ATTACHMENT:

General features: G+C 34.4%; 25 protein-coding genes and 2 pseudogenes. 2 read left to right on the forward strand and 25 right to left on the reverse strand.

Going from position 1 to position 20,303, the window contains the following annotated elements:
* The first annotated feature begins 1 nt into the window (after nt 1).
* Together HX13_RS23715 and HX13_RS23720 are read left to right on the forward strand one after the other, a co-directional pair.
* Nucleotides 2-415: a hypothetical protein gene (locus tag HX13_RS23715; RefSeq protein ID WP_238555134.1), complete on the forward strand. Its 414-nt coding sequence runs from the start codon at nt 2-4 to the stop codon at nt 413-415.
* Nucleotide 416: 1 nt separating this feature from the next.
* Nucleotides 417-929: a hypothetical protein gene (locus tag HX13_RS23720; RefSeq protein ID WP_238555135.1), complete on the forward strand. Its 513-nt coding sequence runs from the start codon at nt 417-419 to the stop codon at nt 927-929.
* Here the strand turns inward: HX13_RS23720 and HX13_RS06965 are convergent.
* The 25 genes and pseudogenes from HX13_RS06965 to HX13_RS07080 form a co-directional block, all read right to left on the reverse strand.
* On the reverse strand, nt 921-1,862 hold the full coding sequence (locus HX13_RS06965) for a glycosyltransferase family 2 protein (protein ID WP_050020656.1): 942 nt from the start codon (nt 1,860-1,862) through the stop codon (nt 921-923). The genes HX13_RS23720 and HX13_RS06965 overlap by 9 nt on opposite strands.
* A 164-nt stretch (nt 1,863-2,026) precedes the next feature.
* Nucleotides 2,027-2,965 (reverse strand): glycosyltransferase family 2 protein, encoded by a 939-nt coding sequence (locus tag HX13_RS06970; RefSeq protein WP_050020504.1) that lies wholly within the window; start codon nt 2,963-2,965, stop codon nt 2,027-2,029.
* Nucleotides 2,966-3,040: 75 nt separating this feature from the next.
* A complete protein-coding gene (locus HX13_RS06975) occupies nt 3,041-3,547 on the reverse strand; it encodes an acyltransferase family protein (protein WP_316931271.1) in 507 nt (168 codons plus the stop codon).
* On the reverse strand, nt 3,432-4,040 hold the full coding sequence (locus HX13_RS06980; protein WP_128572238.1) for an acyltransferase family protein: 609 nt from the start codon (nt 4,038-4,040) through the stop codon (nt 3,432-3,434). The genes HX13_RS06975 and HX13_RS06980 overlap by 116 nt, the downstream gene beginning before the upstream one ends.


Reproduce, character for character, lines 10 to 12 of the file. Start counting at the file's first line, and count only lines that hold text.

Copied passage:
* On the reverse strand, nt 921-1,862 hold the full coding sequence (locus HX13_RS06965) for a glycosyltransferase family 2 protein (protein ID WP_050020656.1): 942 nt from the start codon (nt 1,860-1,862) through the stop codon (nt 921-923). The genes HX13_RS23720 and HX13_RS06965 overlap by 9 nt on opposite strands.
* A 164-nt stretch (nt 1,863-2,026) precedes the next feature.
* Nucleotides 2,027-2,965 (reverse strand): glycosyltransferase family 2 protein, encoded by a 939-nt coding sequence (locus tag HX13_RS06970; RefSeq protein WP_050020504.1) that lies wholly within the window; start codon nt 2,963-2,965, stop codon nt 2,027-2,029.